Father, daughter together again
Reunion in Aceh underscores separation traumas from tsunami
Villagers gather to buy food at Lampaseh Aceh in Indonesia.
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(CNN) -- An emotional reunion has just taken place in Banda Aceh, capital of Indonesia's Aceh province.
After more than six months apart, a father and daughter are together again.
The last time Muhamed Ali had seen his teenage daughter Sri Handayani, she was heading to visit relatives in the coastal town of Meulaboh.
But then the horrible nightmare of December 26 struck. A 9.15 earthquake triggered a tsunami that swept across the Indian Ocean, leaving about 230,000 people dead or missing.
The massive waves destroyed hundreds of towns. Indonesia was the worst affected, with 166,000 people dead or missing in Aceh province on the northern tip of Sumatra.
Among the families torn apart was that of Muhamed Ali. Until just a few weeks ago, the 45-year-old carpenter did not know whether his 16-year-old daughter was alive or dead.
"I am very happy because I finally can see my daughter again," he said when the pair were reunited on June 22.
But the happiness of the moment quickly turned somber. Ali could only nod in silence when Handayani asked whether her mother and sister had been taken by the waves.
"I am happy that I can meet my family again, even though I lost my mother," she says.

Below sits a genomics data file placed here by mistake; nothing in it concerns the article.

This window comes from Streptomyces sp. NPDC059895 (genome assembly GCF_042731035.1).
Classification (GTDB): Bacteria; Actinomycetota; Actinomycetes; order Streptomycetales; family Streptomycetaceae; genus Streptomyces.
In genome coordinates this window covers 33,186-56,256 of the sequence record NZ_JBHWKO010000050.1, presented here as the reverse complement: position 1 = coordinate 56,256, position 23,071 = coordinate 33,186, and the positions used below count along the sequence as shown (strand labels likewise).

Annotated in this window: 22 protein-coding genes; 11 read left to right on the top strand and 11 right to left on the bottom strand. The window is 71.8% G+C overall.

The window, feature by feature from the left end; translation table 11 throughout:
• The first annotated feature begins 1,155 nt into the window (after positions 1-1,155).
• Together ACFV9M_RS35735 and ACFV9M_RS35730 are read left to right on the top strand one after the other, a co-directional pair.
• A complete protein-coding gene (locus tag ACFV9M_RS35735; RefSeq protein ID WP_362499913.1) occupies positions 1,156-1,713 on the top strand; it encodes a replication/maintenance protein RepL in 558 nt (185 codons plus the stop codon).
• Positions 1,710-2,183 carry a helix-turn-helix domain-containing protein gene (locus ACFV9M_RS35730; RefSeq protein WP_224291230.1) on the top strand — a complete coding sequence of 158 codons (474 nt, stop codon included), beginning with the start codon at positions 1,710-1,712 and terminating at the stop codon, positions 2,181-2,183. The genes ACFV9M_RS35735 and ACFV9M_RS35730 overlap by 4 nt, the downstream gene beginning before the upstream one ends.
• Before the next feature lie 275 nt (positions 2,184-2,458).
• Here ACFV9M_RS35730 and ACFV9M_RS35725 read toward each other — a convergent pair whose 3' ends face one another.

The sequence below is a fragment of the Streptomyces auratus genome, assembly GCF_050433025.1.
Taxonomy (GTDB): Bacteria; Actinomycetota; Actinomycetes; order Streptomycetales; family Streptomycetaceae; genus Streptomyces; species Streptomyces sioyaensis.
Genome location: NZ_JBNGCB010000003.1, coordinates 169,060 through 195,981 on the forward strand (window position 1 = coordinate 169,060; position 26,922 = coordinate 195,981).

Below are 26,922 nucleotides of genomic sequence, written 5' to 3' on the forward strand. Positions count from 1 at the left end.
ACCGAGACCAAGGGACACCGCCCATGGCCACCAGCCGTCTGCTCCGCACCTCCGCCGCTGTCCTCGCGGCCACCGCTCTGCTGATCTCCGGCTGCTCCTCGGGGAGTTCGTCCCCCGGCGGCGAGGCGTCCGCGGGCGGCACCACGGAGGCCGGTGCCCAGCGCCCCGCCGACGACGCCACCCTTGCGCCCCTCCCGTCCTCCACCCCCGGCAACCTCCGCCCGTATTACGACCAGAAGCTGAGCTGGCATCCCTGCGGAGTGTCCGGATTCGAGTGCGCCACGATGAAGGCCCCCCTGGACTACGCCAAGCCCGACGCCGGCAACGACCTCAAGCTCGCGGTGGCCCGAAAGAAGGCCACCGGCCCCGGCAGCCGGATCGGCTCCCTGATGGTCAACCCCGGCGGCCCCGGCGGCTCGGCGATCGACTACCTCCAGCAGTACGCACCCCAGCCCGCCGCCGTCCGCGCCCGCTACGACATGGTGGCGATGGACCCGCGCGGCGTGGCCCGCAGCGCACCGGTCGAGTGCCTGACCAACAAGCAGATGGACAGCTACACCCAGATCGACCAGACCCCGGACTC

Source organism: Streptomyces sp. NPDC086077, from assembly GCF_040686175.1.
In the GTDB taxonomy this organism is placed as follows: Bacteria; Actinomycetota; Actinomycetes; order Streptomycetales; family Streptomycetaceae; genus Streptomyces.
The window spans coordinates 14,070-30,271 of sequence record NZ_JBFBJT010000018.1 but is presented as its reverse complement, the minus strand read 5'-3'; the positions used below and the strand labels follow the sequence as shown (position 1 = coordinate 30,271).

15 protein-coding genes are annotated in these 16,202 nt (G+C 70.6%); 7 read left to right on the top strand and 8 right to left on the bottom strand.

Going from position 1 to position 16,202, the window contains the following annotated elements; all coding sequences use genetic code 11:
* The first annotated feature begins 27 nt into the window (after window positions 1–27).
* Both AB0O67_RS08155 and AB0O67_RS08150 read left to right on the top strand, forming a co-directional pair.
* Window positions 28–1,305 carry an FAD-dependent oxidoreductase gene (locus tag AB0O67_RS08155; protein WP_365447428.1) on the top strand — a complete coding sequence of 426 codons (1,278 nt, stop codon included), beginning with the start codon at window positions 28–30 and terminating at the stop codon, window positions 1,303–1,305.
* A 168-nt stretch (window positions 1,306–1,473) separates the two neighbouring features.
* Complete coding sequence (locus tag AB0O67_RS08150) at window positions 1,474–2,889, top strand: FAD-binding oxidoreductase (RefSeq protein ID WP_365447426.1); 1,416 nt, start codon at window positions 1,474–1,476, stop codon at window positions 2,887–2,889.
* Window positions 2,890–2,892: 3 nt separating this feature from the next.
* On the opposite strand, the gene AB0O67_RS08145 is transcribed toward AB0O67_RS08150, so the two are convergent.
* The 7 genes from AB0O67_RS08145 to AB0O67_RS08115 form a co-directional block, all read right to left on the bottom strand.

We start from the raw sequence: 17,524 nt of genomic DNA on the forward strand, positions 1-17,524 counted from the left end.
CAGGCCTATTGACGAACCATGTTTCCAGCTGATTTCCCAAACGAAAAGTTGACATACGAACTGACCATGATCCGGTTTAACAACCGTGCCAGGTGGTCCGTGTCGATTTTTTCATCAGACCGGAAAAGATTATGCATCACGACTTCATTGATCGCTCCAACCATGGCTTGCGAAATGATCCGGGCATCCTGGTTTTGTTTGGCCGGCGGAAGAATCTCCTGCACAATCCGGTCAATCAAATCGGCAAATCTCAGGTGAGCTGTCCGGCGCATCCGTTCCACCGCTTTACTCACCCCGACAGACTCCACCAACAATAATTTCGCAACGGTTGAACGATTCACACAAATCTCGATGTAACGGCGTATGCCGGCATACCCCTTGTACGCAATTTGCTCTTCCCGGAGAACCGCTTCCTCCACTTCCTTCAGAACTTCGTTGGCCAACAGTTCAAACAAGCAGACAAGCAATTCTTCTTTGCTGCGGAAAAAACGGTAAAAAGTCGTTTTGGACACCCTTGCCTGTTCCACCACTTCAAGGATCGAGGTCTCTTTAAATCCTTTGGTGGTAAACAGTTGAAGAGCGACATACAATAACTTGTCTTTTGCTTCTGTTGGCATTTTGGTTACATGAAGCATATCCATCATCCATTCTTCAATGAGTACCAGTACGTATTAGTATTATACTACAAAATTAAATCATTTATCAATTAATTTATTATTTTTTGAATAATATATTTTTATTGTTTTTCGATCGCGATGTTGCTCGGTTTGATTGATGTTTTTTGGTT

The amazing story of Sri Handayani's survival began the morning the tsunami struck the coast of Aceh.
The force of the waves swept her from her aunt's house and into the second floor of a neighbor's house. She regained consciousness hours later.
For his part, Ali was on his way to work when the waves engulfed his house. When he returned there was nothing left.
Ali and his sons moved into a refugee camp. As the days passed, and days turned into months, there was no word of his missing daughter.
Then, one day, out of the blue, a phone call into the camp claimed someone had seen Ali's daughter. There was no way to follow up the call, so Ali could only pray she was alive.
Months after the disaster, government welfare workers and officials from the United Nations agency UNICEF began to connect the dots.
Finally, they were able to bring together Ali and Handayani, who was in another refugee camp.
"I thought she was dead and only one month ago I got news that she might be alive. Then I got a call from Meulaboh through the UNICEF office," he said this week.
In the chaotic aftermath of the tsunami, thousands of children were separated from their families, presenting a huge challenge for officials and agencies in charge of their welfare.
UNICEF is still tracking some 1,900 children who remain separated from their parents. Many of them are living with extended family, but about 100 are staying with foster parents.
Six months on from December 26, the reunion of Ali and his daughter Handayani is a rare piece of good news in an area that is still struggling to recover from the tsunami.
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